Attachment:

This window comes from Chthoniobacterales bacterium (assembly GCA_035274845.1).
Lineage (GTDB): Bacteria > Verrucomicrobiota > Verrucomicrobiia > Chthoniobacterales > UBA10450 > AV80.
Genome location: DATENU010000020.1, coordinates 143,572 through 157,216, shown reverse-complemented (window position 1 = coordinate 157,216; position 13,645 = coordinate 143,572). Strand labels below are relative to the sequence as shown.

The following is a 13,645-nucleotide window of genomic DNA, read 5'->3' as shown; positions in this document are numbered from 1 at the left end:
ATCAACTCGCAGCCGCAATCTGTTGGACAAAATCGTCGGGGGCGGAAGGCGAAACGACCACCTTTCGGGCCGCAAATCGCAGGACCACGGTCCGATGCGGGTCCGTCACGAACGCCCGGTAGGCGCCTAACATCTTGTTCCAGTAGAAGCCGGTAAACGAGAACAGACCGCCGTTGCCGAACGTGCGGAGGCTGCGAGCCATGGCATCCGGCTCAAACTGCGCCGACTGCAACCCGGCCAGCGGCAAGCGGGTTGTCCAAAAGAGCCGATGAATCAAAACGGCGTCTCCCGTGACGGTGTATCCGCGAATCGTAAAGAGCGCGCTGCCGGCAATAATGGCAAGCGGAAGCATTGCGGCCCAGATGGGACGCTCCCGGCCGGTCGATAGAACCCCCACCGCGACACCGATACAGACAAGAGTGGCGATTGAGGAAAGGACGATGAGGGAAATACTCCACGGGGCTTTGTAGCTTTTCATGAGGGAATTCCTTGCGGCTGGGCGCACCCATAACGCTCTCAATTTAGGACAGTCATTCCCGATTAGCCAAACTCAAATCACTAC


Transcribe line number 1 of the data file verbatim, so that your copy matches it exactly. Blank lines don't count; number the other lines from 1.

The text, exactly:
This window comes from Chthoniobacterales bacterium (assembly GCA_035274845.1).